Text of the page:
“From the beginning, both of these cases have proceeded on parallel tracks, and for the good of all couples in the state, we hope it will remain that way,” said Joshua Block, staff attorney with the ACLU Lesbian Gay Bisexual and Transgender Project. “This motion just ensures that all affected couples have their day in court.”

U.S. Circuit Judge Michael F. Urbanski late last month certified the Lambda Legal and ACLU lawsuit filed on behalf of Victoria Kidd and Christy Berghoff of Winchester and Joanne Harris and Jessica Duff of Staunton as a class action. Urbanski earlier this month said he would not hold oral arguments in the case – and he is expected to issue his ruling in the coming weeks.

“Marriage is a fundamental right of all Virginians,” said Claire Guthrie Gastañaga, executive director of the ACLU of Virginia. “That’s why it’s important that all couples in both cases be represented in the appeals court at the same time.”

Former U.S. Solicitor General Ted Olson and David Boies, who successfully argued against California’s Proposition 8 before the U.S. Supreme Court last year, are among the lawyers representing Bostic and London and Schall and Townley.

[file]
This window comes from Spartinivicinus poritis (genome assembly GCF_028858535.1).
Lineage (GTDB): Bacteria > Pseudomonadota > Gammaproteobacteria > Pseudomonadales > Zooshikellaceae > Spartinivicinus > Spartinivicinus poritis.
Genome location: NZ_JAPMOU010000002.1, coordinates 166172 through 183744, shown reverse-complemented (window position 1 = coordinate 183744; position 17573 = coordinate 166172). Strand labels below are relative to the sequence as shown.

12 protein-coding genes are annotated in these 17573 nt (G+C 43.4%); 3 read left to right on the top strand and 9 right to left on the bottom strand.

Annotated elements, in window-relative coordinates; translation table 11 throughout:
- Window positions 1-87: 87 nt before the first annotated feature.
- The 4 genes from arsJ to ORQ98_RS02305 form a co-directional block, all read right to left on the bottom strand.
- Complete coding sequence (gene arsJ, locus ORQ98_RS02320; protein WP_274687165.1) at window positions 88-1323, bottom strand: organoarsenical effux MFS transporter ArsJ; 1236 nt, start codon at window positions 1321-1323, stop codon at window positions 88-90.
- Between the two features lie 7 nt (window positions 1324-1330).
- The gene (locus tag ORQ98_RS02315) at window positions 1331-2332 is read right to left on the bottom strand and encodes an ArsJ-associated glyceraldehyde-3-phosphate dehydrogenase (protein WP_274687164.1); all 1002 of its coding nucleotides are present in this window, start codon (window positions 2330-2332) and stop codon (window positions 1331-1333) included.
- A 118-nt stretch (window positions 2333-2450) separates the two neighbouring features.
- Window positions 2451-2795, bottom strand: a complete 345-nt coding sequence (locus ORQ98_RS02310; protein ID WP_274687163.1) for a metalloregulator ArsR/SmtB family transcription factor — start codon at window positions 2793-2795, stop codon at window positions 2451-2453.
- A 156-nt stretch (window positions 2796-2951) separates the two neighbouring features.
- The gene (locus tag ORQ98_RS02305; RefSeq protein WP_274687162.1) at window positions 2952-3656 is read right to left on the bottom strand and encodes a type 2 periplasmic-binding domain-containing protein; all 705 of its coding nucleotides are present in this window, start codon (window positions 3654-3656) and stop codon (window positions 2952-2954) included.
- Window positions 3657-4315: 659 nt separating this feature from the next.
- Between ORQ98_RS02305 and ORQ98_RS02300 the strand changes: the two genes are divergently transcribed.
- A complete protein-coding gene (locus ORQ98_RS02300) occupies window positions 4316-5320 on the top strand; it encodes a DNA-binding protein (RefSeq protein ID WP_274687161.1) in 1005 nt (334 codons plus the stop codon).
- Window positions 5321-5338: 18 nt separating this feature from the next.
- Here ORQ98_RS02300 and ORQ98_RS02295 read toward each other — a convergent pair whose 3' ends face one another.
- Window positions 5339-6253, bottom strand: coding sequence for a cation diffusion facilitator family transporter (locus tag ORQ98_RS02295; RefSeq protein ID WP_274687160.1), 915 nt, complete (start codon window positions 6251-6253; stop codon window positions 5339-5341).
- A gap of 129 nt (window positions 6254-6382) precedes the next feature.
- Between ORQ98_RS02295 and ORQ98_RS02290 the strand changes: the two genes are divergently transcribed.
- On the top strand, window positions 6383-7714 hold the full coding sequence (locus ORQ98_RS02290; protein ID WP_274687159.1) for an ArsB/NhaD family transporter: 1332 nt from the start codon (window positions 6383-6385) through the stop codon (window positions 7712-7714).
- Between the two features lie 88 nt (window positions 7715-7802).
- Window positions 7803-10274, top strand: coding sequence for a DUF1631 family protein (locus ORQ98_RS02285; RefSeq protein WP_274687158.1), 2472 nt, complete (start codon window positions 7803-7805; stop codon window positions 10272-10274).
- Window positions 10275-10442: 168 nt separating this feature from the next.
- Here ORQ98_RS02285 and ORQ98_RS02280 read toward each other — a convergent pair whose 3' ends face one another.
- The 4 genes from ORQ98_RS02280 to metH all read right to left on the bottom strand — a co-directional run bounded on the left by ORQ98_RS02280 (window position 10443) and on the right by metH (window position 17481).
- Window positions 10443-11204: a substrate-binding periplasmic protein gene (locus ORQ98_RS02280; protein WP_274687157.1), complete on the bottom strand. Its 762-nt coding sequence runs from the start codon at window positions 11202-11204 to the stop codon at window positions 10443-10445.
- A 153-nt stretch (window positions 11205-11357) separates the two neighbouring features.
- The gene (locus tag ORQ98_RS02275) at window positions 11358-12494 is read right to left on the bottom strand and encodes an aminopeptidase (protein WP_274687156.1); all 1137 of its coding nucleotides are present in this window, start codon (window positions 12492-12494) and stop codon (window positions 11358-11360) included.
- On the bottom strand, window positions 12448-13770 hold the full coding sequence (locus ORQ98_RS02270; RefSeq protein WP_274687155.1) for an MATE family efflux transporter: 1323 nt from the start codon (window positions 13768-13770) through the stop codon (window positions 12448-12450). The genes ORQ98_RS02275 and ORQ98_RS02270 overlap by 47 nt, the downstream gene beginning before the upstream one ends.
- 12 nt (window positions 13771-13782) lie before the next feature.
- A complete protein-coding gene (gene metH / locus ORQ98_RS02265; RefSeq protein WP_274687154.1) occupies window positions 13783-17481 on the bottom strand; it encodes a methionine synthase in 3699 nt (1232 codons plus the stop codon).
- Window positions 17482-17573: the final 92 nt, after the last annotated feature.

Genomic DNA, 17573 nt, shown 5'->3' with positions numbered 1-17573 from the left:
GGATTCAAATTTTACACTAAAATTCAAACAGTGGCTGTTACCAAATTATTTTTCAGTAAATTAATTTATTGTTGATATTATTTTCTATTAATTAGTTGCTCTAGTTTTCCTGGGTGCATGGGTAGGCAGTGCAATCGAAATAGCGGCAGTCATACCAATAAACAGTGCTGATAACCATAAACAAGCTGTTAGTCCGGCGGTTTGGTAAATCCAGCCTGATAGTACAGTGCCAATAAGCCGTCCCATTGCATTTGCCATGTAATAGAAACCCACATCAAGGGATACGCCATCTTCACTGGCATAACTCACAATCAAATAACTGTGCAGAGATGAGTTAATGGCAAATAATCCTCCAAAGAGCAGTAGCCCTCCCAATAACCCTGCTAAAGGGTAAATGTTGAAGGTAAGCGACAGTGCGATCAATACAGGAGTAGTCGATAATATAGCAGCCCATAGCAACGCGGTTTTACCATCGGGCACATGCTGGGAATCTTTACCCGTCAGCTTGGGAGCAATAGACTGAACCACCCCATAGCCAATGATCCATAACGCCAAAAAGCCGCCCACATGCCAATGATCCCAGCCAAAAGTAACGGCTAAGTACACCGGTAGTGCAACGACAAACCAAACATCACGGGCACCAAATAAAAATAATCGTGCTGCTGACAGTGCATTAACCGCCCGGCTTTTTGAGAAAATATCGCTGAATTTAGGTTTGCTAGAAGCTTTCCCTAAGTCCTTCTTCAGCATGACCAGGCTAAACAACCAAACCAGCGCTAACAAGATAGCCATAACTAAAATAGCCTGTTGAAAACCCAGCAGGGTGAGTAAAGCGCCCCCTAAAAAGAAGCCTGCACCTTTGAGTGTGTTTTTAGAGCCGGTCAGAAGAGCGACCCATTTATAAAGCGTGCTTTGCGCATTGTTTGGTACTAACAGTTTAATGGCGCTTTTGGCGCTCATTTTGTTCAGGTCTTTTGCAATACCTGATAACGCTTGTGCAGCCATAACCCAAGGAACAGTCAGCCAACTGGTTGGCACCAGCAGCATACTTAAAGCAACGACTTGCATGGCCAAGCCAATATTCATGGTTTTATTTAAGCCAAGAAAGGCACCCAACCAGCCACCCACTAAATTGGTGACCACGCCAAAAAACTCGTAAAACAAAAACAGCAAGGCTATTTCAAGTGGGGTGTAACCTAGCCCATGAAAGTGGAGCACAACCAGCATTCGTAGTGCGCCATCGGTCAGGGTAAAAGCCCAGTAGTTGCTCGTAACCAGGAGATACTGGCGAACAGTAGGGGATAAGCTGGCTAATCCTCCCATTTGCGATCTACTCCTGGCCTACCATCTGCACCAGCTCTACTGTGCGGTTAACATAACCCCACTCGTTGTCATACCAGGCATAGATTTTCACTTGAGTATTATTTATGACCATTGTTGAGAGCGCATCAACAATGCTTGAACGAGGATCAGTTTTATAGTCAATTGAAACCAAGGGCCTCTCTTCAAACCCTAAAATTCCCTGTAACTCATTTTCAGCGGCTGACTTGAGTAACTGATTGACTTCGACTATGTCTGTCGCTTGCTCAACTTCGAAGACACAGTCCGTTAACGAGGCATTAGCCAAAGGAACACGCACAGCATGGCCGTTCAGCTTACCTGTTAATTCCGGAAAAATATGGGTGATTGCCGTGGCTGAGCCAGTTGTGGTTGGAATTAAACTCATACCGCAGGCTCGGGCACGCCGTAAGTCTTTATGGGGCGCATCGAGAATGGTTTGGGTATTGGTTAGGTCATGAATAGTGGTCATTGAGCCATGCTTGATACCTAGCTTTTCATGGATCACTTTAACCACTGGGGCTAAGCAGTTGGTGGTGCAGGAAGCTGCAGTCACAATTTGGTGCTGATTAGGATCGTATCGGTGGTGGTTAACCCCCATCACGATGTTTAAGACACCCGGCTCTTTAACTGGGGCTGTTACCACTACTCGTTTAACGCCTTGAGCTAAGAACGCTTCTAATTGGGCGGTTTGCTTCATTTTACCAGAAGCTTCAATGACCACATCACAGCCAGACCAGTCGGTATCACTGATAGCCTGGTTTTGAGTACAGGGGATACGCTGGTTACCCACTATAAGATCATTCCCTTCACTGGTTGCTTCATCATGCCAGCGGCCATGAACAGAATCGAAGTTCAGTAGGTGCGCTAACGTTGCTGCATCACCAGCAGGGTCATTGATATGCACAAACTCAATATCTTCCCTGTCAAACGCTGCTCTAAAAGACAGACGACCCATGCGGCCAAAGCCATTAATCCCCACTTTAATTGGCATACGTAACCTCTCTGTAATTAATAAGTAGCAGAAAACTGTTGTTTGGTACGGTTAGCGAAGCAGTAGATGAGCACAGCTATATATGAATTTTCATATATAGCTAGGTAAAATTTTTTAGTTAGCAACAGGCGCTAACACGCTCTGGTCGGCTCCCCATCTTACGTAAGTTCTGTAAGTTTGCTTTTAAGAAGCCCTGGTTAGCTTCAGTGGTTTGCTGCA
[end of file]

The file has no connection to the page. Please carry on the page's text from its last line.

Virginia Attorney General Mark Herring last month announced he will not defend the commonwealth’s marriage amendment that voters in 2006 approved by a 57-43 percent margin.

“The Bostic case is extremely well positioned heading into the Fourth Circuit,” American Foundation for Equal Rights Executive Director Adam Umhoefer told the Washington Blade in a statement. “The district court issued an order that, if it is affirmed, will ensure that all gay and lesbian Virginians who wish to marry, or to have their marriage recognized, can do so.”

Herring’s spokesperson, Michael Kelly, declined to specifically comment on the Lambda Legal and ACLU request to join the Bostic case.

“Attorney General Herring’s priority remains ensuring that higher courts have an opportunity to hear this case as quickly as possible to settle the fundamental issues it presents,” said Kelly.

Matthew D. McGill, co-counsel for the plaintiffs in the Bostic case, questioned why the two groups petitioned the 4th U.S. Circuit Court of Appeals to join the Bostic case.